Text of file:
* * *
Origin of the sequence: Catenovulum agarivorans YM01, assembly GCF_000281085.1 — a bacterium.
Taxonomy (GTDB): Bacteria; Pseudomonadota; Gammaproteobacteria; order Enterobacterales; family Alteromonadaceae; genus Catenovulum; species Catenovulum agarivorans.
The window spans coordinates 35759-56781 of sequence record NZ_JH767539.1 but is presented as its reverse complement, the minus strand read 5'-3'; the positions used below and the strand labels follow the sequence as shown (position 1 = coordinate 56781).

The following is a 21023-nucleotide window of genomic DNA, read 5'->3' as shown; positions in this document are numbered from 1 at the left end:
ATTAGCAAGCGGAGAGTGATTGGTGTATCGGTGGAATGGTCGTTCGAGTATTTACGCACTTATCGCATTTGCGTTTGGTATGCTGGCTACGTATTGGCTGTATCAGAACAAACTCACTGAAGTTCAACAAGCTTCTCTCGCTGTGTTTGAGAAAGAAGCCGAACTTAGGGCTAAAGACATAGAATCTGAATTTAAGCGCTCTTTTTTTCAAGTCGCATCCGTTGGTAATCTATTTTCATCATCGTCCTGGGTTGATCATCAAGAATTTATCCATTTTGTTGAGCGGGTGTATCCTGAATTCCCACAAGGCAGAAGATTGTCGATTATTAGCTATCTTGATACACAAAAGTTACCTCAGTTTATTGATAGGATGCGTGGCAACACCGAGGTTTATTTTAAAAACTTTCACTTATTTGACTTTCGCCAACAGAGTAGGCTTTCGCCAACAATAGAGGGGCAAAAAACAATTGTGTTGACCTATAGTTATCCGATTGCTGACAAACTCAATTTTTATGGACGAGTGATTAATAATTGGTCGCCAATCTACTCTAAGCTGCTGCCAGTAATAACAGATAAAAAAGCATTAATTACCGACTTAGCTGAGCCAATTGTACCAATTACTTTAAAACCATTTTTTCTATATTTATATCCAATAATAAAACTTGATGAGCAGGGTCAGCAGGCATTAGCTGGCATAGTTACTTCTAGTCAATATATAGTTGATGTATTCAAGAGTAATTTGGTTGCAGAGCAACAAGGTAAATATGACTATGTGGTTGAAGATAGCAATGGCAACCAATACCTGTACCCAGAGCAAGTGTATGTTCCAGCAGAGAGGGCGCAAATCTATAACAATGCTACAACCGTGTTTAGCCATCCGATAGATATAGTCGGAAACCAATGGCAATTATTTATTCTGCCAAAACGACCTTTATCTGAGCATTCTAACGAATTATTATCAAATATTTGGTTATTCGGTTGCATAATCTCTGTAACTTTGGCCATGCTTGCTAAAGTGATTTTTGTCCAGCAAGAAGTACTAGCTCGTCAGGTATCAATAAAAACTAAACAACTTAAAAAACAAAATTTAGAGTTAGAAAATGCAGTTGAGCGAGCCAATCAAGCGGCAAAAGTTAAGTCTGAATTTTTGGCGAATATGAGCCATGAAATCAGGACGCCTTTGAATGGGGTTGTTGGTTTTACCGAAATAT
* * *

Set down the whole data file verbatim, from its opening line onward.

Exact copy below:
Origin of the sequence: Catenovulum agarivorans YM01, assembly GCF_000281085.1 — a bacterium.
Taxonomy (GTDB): Bacteria; Pseudomonadota; Gammaproteobacteria; order Enterobacterales; family Alteromonadaceae; genus Catenovulum; species Catenovulum agarivorans.
The window spans coordinates 35759-56781 of sequence record NZ_JH767539.1 but is presented as its reverse complement, the minus strand read 5'-3'; the positions used below and the strand labels follow the sequence as shown (position 1 = coordinate 56781).

The following is a 21023-nucleotide window of genomic DNA, read 5'->3' as shown; positions in this document are numbered from 1 at the left end:
ATTAGCAAGCGGAGAGTGATTGGTGTATCGGTGGAATGGTCGTTCGAGTATTTACGCACTTATCGCATTTGCGTTTGGTATGCTGGCTACGTATTGGCTGTATCAGAACAAACTCACTGAAGTTCAACAAGCTTCTCTCGCTGTGTTTGAGAAAGAAGCCGAACTTAGGGCTAAAGACATAGAATCTGAATTTAAGCGCTCTTTTTTTCAAGTCGCATCCGTTGGTAATCTATTTTCATCATCGTCCTGGGTTGATCATCAAGAATTTATCCATTTTGTTGAGCGGGTGTATCCTGAATTCCCACAAGGCAGAAGATTGTCGATTATTAGCTATCTTGATACACAAAAGTTACCTCAGTTTATTGATAGGATGCGTGGCAACACCGAGGTTTATTTTAAAAACTTTCACTTATTTGACTTTCGCCAACAGAGTAGGCTTTCGCCAACAATAGAGGGGCAAAAAACAATTGTGTTGACCTATAGTTATCCGATTGCTGACAAACTCAATTTTTATGGACGAGTGATTAATAATTGGTCGCCAATCTACTCTAAGCTGCTGCCAGTAATAACAGATAAAAAAGCATTAATTACCGACTTAGCTGAGCCAATTGTACCAATTACTTTAAAACCATTTTTTCTATATTTATATCCAATAATAAAACTTGATGAGCAGGGTCAGCAGGCATTAGCTGGCATAGTTACTTCTAGTCAATATATAGTTGATGTATTCAAGAGTAATTTGGTTGCAGAGCAACAAGGTAAATATGACTATGTGGTTGAAGATAGCAATGGCAACCAATACCTGTACCCAGAGCAAGTGTATGTTCCAGCAGAGAGGGCGCAAATCTATAACAATGCTACAACCGTGTTTAGCCATCCGATAGATATAGTCGGAAACCAATGGCAATTATTTATTCTGCCAAAACGACCTTTATCTGAGCATTCTAACGAATTATTATCAAATATTTGGTTATTCGGTTGCATAATCTCTGTAACTTTGGCCATGCTTGCTAAAGTGATTTTTGTCCAGCAAGAAGTACTAGCTCGTCAGGTATCAATAAAAACTAAACAACTTAAAAAACAAAATTTAGAGTTAGAAAATGCAGTTGAGCGAGCCAATCAAGCGGCAAAAGTTAAGTCTGAATTTTTGGCGAATATGAGCCATGAAATCAGGACGCCTTTGAATGGGGTTGTTGGTTTTACCGAAATAT